University and industry researchers revealed on Monday the results of a 10-month investigation into a malicious network of surveillance software, dubbed GhostNet, that they linked to China.
The surveillance network, which targeted systems used by the offices of the Dalai Lama and Tibetan independence organizations, had infected 1,295 computers in 103 countries, almost a third of which were considered high-value targets including systems at various embassies, the Asian Development Bank and the Association of Southeast Asian Nations (ASEAN). The investigation, carried out by two teams of researchers, led back to command and control servers housed in China. The conclusions were published in a research note penned by two academic researchers at the University of Cambridge and a longer analysis published by CitizenLab, a group affiliated with the University of Toronto (corrected).
"They, the Chinese, made the mistake that they were using the intelligence for something trivial," said Shishir Nagaraja, a research fellow at the University of Illinois at Urbana-Champaign and the principal author of the University of Cambridge report. "Whether it was the Chinese military who did the hacking or other hacking groups that did it for them, becomes irrelevant."
The victims became suspicious of surveillance when, in several instances, the Dalai Lama's administrators set up a meeting between the spiritual leader and a foreign diplomat, only to have Chinese officials immediately warn the diplomat not to meet with the Tibetan leader. The incidents strongly suggest a connection between the China and the surveillance network that was discovered by the researchers, Shishir said.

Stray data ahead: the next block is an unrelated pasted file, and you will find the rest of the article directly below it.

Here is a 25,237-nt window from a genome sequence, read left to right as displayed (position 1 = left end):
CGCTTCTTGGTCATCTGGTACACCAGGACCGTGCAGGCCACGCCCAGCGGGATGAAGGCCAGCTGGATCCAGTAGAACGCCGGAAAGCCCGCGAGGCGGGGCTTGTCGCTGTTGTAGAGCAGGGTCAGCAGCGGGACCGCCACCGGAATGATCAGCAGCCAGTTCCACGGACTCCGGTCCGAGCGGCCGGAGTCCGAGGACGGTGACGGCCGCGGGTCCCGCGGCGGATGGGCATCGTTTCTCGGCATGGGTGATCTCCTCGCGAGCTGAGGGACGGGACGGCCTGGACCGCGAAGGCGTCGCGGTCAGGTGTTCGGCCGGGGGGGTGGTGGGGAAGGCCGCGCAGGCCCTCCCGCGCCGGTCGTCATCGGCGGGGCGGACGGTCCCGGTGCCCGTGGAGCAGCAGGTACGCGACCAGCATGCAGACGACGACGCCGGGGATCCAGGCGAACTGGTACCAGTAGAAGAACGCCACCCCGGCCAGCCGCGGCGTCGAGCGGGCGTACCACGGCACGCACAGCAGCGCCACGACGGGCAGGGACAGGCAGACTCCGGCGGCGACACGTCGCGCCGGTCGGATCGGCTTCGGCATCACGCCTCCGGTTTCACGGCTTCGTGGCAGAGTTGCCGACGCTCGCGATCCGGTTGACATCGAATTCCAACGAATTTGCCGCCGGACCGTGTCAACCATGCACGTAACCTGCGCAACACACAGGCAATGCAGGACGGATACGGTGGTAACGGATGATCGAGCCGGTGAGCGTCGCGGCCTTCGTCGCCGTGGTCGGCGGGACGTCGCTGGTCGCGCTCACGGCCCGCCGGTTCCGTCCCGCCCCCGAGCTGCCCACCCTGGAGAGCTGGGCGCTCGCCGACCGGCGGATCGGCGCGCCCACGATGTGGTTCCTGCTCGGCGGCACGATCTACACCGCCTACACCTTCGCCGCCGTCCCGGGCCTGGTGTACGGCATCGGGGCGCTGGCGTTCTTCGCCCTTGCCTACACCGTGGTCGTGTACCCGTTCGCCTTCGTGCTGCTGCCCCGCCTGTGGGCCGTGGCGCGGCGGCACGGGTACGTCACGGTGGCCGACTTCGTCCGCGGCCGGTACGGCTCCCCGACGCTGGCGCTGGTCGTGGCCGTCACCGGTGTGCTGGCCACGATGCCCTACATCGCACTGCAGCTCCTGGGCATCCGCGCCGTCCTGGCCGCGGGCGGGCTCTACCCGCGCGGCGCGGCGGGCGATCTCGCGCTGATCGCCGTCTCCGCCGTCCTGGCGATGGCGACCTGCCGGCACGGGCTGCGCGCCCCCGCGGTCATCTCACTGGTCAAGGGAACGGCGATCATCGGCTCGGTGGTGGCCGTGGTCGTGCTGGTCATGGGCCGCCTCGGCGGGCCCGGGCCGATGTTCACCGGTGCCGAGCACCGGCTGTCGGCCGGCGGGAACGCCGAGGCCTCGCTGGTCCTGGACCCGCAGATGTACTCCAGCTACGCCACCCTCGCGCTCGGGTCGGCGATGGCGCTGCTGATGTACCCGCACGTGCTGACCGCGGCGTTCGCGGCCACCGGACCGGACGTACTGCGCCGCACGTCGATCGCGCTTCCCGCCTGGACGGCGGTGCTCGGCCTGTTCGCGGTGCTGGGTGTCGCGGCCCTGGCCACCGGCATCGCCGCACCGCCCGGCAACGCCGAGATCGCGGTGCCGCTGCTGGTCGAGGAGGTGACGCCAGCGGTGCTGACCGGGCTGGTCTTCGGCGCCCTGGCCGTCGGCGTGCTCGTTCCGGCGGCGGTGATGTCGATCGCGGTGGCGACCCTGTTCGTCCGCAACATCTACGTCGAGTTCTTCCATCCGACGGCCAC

This is not the first time that cyber espionage attacks have led back to China. Government officials in Belgium, Germany, India, the United Kingdom and the United States have all warned that attacks emanating from China have targeted sensitive networks in their countries. In 2006, attacks from China targeted Taiwanese pro-independence and business groups in the United States. The U.S. Department of Defense has flagged China's pro-information warfare strategy as a danger to the United States' security.
The biggest lesson from the attacks, however, is that they are easy to do, Shishir told SecurityFocus. The attackers used very targeted e-mail messages with malicious attachments to compromise the victim's computers and gain beachheads with the offices of various Tibetan officials. Such attacks are difficult to stop, especially when paired with malware that is designed to get around standard antivirus defenses, he said.
"You need better technology but a bigger component is discipline (on the part of the users)," Shishir said. "We need low cost defenses for non-government organizations, companies and the government, and that is something that the Obama administration has to consider in its current cybersecurity review."
CORRECTION: The article incorrectly described the organization of the research effort to track down the malicious surveillance network. The University of Cambridge researchers worked independently of the CitizenLab researchers and produced a different report.
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Posted by: Robert Lemos